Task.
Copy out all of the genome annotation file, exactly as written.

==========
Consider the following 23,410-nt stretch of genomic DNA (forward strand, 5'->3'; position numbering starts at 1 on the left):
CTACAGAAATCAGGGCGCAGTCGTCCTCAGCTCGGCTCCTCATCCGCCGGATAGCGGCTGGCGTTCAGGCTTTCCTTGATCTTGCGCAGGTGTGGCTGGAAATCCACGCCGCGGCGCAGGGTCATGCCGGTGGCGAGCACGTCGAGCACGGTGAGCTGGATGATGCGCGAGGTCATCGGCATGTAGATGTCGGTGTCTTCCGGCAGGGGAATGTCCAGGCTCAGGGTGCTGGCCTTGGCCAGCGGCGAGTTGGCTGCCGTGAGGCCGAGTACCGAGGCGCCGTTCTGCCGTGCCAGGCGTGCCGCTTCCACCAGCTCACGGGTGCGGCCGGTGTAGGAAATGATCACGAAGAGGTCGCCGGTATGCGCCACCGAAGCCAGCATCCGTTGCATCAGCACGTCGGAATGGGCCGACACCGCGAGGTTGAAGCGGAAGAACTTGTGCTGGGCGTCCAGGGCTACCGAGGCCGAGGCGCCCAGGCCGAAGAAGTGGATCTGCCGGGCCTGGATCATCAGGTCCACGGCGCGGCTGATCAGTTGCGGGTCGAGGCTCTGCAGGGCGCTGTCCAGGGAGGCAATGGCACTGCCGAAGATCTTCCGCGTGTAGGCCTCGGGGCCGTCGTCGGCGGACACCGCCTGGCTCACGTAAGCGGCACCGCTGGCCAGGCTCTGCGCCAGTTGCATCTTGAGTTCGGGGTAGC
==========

Consider the following 23,410-nt stretch of genomic DNA (forward strand, 5'->3'; position numbering starts at 1 on the left):
CTACAGAAATCAGGGCGCAGTCGTCCTCAGCTCGGCTCCTCATCCGCCGGATAGCGGCTGGCGTTCAGGCTTTCCTTGATCTTGCGCAGGTGTGGCTGGAAATCCACGCCGCGGCGCAGGGTCATGCCGGTGGCGAGCACGTCGAGCACGGTGAGCTGGATGATGCGCGAGGTCATCGGCATGTAGATGTCGGTGTCTTCCGGCAGGGGAATGTCCAGGCTCAGGGTGCTGGCCTTGGCCAGCGGCGAGTTGGCTGCCGTGAGGCCGAGTACCGAGGCGCCGTTCTGCCGTGCCAGGCGTGCCGCTTCCACCAGCTCACGGGTGCGGCCGGTGTAGGAAATGATCACGAAGAGGTCGCCGGTATGCGCCACCGAAGCCAGCATCCGTTGCATCAGCACGTCGGAATGGGCCGACACCGCGAGGTTGAAGCGGAAGAACTTGTGCTGGGCGTCCAGGGCTACCGAGGCCGAGGCGCCCAGGCCGAAGAAGTGGATCTGCCGGGCCTGGATCATCAGGTCCACGGCGCGGCTGATCAGTTGCGGGTCGAGGCTCTGCAGGGCGCTGTCCAGGGAGGCAATGGCACTGCCGAAGATCTTCCGCGTGTAGGCCTCGGGGCCGTCGTCGGCGGACACCGCCTGGCTCACGTAAGCGGCACCGCTGGCCAGGCTCTGCGCCAGTTGCATCTTGAGTTCGGGGTAGC